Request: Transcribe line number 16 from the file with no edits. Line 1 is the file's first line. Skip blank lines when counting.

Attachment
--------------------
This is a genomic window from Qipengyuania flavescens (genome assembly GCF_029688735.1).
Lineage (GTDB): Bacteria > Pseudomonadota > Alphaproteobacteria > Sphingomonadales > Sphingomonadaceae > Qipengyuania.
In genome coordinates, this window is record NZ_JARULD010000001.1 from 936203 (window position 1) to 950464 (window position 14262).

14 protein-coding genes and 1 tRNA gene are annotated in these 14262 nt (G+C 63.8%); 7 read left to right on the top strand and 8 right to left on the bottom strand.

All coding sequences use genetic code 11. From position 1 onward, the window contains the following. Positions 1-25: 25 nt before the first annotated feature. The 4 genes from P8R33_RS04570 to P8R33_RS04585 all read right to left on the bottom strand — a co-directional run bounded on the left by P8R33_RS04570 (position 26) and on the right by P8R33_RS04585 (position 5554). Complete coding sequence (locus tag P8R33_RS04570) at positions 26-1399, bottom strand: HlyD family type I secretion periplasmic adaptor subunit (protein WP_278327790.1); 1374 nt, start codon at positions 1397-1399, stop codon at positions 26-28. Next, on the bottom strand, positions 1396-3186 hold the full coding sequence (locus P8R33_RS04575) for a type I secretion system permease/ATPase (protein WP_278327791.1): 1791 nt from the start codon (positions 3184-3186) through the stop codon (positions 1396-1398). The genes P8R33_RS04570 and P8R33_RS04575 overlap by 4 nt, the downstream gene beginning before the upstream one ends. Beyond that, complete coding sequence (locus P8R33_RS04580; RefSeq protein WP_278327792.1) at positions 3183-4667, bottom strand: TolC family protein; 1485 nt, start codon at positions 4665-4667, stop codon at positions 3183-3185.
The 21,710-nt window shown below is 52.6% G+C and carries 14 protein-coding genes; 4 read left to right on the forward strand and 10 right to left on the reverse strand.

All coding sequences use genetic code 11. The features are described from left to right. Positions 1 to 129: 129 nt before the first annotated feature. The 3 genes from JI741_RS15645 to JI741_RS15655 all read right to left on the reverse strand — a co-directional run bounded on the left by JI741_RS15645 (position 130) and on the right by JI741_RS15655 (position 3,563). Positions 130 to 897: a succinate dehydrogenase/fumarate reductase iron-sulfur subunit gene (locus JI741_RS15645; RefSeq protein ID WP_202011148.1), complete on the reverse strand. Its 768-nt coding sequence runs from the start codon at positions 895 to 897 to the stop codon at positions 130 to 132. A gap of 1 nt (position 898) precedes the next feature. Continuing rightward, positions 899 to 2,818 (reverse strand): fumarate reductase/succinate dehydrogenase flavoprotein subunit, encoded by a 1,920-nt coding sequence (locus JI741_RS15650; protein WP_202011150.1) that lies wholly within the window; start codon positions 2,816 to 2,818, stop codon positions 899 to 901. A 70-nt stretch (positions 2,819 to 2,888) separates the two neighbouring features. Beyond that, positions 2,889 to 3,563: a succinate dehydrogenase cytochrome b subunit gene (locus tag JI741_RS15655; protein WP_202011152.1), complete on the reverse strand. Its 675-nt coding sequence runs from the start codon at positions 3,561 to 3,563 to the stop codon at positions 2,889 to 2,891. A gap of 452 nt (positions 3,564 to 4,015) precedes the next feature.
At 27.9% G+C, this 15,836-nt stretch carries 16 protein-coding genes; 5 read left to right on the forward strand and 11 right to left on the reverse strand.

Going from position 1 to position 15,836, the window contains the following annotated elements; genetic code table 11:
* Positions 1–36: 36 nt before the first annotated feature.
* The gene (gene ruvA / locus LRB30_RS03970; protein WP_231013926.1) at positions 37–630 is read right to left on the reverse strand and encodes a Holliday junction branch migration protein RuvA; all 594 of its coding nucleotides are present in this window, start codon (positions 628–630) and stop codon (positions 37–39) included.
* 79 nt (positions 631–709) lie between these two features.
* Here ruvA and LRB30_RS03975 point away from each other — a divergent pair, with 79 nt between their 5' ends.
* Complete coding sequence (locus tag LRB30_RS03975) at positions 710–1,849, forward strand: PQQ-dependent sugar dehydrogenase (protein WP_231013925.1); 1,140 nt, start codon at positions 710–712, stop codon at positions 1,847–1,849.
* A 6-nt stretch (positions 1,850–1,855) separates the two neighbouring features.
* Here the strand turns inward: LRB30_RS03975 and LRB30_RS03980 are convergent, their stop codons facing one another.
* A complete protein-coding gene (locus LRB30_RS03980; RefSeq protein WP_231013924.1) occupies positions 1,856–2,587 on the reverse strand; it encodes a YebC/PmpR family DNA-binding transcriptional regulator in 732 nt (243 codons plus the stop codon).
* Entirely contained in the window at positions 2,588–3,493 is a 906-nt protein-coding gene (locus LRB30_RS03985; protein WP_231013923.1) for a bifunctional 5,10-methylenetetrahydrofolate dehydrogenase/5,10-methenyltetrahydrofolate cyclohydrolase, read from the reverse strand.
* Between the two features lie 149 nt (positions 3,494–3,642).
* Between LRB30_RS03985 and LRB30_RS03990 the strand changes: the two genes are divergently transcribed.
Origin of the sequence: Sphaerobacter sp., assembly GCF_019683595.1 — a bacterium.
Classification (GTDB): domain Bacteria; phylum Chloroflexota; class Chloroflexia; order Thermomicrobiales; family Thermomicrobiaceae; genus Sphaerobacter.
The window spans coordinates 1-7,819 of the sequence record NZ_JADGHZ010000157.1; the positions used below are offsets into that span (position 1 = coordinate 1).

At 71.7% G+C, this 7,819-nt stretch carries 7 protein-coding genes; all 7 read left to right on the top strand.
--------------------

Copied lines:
* Here the strand turns inward: LRB30_RS03975 and LRB30_RS03980 are convergent, their stop codons facing one another.